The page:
On January 20th, the first case of COVID-19, the disease caused by the new strain of coronavirus, was reported in the United States. Ever since then, reports of cases continue to grow exponentially with states all around the country shutting down schools and workplaces. Hospitals throughout the County in hard hit New York are preparing for an onslaught of cases as virus testing ramps-up and have begun to repurpose their facilities to treat coronavirus patients. On March 18th, President Trump signed the Families First Coronavirus Response Act which expanded access to testing, food and medical aid.
According to the Centers for Disease Control and Prevention, the virus is thought to spread mainly from person-to-person or from contact with contaminated surfaces. Due to this, both secondary schools and higher education institutions all around New York have been shuttered and are being replaced by remote or distance learning. The CDC has also introduced the concept of social distancing and self-quarantine within towns and communities in order to prevent the spread of the disease. At the individual level, this means maintaining a personal distance of six-to-ten feet while in a public space. At the community level, it means banning large gatherings in places of worship, restaurants, sporting events and gyms to mention a few.
Social distancing is widely supported and is quickly becoming the norm in many households. However, many people are experiencing feelings of isolation in their homes.
Caroline Gershman, a junior at Horace Greeley High School is one of them. While being self-quarantined in her house, she realizes that there are restrictions from many of the daily activities she used to partake in.
“Quarantine wasn’t so bad at first because it just felt like a long vacation. Now, I feel a little trapped because I’ve barely seen my friends or done any of the normal activities that I would’ve done to pass the time,” Gershman asserts. “The worst part is probably knowing that this could go on for an undetermined amount of time.”
However some others are not experiencing the feelings of confinement that Gershman is describing as internet use explodes. For that reason alone, Ethan Wecksell, a sixth grader at Bell Middle School, hasn’t felt the effects of self-quarantining. “On the weekdays I use Zoom to talk to my friends and teachers. I don’t feel the need to cope with quarantining yet. Because I’m talking to my friends over Zoom, my life hasn’t really changed.” With the increased amount of time students are spending at home, it is worth questioning whether they are spending more time with family members. “The ratio of time I spend with my family members to time on screens is 7 to 3, but there is also a gray zone where I am on the screens with my family members.”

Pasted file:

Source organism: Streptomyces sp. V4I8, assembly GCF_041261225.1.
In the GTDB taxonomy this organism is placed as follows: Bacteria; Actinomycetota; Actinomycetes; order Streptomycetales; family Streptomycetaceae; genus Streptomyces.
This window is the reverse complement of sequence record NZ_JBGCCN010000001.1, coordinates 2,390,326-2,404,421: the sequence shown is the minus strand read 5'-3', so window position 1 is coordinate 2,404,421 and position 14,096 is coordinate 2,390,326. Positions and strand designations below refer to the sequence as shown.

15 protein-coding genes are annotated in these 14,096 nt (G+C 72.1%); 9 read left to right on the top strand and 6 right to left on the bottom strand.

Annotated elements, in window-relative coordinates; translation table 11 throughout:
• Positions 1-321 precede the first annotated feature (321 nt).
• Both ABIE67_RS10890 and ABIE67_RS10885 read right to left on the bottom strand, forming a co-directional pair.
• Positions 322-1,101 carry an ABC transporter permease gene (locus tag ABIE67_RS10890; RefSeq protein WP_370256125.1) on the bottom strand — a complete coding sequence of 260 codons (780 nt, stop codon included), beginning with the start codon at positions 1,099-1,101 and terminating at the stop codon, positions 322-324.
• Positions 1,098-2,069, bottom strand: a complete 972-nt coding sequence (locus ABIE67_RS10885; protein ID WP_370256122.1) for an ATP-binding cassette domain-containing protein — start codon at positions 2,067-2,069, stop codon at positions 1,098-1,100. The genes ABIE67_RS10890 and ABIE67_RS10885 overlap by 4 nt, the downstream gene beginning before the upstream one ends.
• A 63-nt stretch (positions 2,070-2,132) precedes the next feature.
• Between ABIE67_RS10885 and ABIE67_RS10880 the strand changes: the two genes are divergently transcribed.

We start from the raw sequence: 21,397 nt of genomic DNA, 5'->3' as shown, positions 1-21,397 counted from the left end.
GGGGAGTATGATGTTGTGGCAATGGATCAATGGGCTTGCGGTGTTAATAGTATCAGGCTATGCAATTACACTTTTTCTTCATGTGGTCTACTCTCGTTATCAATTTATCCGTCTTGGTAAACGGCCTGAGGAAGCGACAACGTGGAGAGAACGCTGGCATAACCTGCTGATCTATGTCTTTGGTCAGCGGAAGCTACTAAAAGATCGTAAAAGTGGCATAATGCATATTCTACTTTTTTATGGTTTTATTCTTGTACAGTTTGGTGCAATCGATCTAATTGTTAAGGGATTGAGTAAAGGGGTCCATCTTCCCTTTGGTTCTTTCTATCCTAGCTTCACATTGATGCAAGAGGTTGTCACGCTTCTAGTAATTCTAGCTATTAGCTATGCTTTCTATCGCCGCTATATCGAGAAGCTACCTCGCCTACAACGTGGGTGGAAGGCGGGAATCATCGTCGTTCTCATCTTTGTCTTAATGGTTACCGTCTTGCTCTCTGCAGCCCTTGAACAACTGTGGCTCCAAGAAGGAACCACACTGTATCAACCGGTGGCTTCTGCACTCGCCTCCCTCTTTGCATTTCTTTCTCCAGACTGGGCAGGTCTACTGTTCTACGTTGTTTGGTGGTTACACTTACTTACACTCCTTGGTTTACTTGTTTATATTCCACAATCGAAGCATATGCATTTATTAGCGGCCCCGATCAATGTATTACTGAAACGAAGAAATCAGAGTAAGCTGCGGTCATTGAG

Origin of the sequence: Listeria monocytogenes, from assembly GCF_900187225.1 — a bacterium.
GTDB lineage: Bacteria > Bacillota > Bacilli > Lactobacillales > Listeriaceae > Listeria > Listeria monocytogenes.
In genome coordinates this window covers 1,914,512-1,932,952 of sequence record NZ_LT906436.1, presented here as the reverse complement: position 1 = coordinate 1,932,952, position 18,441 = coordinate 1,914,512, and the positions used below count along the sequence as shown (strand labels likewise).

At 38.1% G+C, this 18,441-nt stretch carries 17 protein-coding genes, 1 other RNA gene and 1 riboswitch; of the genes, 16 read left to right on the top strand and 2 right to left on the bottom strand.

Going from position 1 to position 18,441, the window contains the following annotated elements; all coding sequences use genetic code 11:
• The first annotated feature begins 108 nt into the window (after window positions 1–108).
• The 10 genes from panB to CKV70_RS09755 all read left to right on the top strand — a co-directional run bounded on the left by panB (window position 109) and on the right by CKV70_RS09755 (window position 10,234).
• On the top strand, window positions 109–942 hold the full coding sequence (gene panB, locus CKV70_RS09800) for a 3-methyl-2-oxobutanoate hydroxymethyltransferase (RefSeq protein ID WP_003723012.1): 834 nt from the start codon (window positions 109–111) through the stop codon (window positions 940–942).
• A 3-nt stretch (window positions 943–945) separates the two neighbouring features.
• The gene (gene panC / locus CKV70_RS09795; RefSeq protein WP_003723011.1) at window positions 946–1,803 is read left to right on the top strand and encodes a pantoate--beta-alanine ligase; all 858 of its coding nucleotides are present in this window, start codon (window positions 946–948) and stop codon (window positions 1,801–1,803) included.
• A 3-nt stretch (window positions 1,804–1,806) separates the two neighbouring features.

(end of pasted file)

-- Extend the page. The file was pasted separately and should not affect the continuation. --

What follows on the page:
Regardless of the dramatic changes to their daily lives, people are discovering how their daily routines have changed during this unprecedented period.
Town resident, Cat Wecksell describes how being at home all day made her reflect on how she lived her life.
“Things are less rushed around the house and I do feel like we have had a moment to exhale. Even just reading some of my activity cancellations makes me realize how much I was running around and taking them places, and how hectic that was.” She also describes how being in quarantine at home impacts her familial relationships. “I really try to strike a balance for family time. There are times we all are together, but also time to be apart which I think is very important, especially under these conditions. Also, we are having dinner together every night – actually almost every meal together. Before we would try to have dinner a few times a week together but sometimes people had activities and we had to be divided at dinner time.”
However, both school closures and social distancing are creating feelings of disappointment among high school seniors looking forward to graduation and prom. Zain Jafar, a senior at Horace Greeley, explains how social distancing has impacted him. “I think I speak for any senior currently when I say this entire situation has really brought an abrupt stop to our senior year. For many of us, the next few months were supposed to be a euphoric stream of lasting memories. There was so much to look forward to.” However, he also sees the silver lining: “One advantage of the quarantine is that I’ve been able to be in the company of my family, without the normal distractions. It’s really nostalgic: I feel like a little kid again, happily watching movies and playing board games with my parents and my siblings. Something about that feels right just before I leave for college.”
The COVID-19 virus and its impacts on broad swaths of society is unprecedented in modern times. The responses and actions not only as a local community, but as a nation during this period will allow us to reflect on the lessons that can be learned in order that we can all be better prepared for possible future occurrences.